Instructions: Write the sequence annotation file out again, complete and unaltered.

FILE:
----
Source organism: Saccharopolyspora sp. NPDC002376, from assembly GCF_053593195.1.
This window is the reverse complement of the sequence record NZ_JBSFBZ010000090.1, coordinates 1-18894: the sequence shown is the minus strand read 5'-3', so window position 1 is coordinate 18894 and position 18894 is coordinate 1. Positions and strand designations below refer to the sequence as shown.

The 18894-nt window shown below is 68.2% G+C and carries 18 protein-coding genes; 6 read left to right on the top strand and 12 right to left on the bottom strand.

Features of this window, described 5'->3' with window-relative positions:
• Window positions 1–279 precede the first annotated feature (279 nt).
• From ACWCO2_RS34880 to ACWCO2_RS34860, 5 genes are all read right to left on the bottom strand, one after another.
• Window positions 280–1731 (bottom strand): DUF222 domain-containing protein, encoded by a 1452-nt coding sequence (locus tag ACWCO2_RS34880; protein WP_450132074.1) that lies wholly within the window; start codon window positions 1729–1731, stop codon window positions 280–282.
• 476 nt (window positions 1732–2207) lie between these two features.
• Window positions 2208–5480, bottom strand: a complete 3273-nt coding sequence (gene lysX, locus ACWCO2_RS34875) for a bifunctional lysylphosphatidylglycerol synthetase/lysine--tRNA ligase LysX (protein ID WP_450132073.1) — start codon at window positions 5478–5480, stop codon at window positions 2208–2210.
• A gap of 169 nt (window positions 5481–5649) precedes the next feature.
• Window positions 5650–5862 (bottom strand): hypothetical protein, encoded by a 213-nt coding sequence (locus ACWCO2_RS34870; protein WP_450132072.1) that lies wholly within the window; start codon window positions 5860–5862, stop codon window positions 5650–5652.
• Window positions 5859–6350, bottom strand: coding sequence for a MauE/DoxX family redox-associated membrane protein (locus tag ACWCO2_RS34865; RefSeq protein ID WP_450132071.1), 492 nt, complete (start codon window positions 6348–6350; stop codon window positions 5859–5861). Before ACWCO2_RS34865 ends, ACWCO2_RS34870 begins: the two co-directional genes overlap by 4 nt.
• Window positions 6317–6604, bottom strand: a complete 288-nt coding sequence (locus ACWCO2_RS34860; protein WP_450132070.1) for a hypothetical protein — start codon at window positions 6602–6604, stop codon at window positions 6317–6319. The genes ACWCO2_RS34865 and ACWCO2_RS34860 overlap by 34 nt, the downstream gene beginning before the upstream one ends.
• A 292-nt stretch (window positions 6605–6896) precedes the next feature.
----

Source organism: Saccharopolyspora sp. NPDC002376, from assembly GCF_053593195.1.
This window is the reverse complement of the sequence record NZ_JBSFBZ010000090.1, coordinates 1-18894: the sequence shown is the minus strand read 5'-3', so window position 1 is coordinate 18894 and position 18894 is coordinate 1. Positions and strand designations below refer to the sequence as shown.

The 18894-nt window shown below is 68.2% G+C and carries 18 protein-coding genes; 6 read left to right on the top strand and 12 right to left on the bottom strand.

Features of this window, described 5'->3' with window-relative positions:
• Window positions 1–279 precede the first annotated feature (279 nt).
• From ACWCO2_RS34880 to ACWCO2_RS34860, 5 genes are all read right to left on the bottom strand, one after another.
• Window positions 280–1731 (bottom strand): DUF222 domain-containing protein, encoded by a 1452-nt coding sequence (locus tag ACWCO2_RS34880; protein WP_450132074.1) that lies wholly within the window; start codon window positions 1729–1731, stop codon window positions 280–282.
• 476 nt (window positions 1732–2207) lie between these two features.
• Window positions 2208–5480, bottom strand: a complete 3273-nt coding sequence (gene lysX, locus ACWCO2_RS34875) for a bifunctional lysylphosphatidylglycerol synthetase/lysine--tRNA ligase LysX (protein ID WP_450132073.1) — start codon at window positions 5478–5480, stop codon at window positions 2208–2210.
• A gap of 169 nt (window positions 5481–5649) precedes the next feature.
• Window positions 5650–5862 (bottom strand): hypothetical protein, encoded by a 213-nt coding sequence (locus ACWCO2_RS34870; protein WP_450132072.1) that lies wholly within the window; start codon window positions 5860–5862, stop codon window positions 5650–5652.
• Window positions 5859–6350, bottom strand: coding sequence for a MauE/DoxX family redox-associated membrane protein (locus tag ACWCO2_RS34865; RefSeq protein ID WP_450132071.1), 492 nt, complete (start codon window positions 6348–6350; stop codon window positions 5859–5861). Before ACWCO2_RS34865 ends, ACWCO2_RS34870 begins: the two co-directional genes overlap by 4 nt.
• Window positions 6317–6604, bottom strand: a complete 288-nt coding sequence (locus ACWCO2_RS34860; protein WP_450132070.1) for a hypothetical protein — start codon at window positions 6602–6604, stop codon at window positions 6317–6319. The genes ACWCO2_RS34865 and ACWCO2_RS34860 overlap by 34 nt, the downstream gene beginning before the upstream one ends.
• A 292-nt stretch (window positions 6605–6896) precedes the next feature.